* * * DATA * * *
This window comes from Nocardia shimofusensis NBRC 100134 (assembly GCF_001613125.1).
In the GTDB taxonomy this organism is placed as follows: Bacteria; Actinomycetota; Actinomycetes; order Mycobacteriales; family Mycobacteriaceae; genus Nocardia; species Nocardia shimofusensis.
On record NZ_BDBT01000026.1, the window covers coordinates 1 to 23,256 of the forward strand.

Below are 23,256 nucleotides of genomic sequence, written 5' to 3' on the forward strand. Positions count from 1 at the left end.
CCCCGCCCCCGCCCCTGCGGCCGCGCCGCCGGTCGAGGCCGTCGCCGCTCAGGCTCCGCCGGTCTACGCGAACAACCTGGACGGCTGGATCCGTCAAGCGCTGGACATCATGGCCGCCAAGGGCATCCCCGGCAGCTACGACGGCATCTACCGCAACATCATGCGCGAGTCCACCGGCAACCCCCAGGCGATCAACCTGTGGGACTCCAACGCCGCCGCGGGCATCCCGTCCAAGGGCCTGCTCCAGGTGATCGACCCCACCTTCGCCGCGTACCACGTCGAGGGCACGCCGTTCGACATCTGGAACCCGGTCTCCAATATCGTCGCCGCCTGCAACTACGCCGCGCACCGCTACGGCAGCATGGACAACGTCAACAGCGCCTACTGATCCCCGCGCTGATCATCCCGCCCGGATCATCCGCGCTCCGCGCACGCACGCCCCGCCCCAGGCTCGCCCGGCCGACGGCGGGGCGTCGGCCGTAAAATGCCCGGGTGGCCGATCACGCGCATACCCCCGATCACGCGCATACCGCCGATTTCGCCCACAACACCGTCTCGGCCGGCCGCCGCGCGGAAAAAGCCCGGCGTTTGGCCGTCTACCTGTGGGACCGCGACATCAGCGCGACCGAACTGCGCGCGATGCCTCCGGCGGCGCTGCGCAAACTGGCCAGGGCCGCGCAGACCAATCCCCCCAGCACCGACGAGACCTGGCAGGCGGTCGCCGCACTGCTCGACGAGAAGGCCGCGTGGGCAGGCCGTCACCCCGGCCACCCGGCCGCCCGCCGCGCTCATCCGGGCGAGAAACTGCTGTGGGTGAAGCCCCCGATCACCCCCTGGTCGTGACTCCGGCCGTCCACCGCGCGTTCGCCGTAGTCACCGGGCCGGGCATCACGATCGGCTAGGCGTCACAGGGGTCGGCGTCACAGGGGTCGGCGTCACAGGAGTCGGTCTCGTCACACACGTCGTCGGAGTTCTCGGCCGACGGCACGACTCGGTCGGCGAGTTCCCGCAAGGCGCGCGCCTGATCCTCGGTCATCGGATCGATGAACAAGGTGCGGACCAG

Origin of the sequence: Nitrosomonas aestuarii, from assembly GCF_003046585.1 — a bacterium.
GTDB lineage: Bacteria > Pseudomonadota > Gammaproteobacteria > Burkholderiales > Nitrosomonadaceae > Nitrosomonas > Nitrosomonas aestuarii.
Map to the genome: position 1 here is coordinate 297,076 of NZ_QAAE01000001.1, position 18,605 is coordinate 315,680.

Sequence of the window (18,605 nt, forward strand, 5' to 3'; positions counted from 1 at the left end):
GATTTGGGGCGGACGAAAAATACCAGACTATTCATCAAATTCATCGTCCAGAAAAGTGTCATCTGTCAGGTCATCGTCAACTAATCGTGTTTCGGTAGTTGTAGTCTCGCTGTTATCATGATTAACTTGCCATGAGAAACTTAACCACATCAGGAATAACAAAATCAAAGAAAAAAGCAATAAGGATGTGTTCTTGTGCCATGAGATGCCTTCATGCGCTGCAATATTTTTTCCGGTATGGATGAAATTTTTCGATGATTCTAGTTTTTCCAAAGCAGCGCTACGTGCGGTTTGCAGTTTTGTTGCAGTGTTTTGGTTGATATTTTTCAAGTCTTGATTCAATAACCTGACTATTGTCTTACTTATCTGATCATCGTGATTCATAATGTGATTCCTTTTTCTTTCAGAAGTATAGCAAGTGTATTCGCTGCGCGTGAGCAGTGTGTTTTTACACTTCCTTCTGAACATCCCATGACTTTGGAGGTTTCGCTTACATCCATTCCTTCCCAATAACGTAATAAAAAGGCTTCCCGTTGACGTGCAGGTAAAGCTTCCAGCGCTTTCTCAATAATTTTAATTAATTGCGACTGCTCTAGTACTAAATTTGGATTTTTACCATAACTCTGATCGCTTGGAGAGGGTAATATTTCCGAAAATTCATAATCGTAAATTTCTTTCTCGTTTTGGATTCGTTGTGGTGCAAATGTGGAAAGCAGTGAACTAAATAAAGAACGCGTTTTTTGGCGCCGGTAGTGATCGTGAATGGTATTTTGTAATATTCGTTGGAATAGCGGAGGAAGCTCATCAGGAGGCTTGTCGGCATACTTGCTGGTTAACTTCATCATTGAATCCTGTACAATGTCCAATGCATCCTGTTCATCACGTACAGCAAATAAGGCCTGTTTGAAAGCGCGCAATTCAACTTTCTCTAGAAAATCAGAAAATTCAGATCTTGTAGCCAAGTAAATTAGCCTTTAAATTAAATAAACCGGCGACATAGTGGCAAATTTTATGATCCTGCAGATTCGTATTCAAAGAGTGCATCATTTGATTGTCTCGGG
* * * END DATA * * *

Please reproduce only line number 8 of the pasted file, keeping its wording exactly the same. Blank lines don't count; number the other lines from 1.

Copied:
Map to the genome: position 1 here is coordinate 297,076 of NZ_QAAE01000001.1, position 18,605 is coordinate 315,680.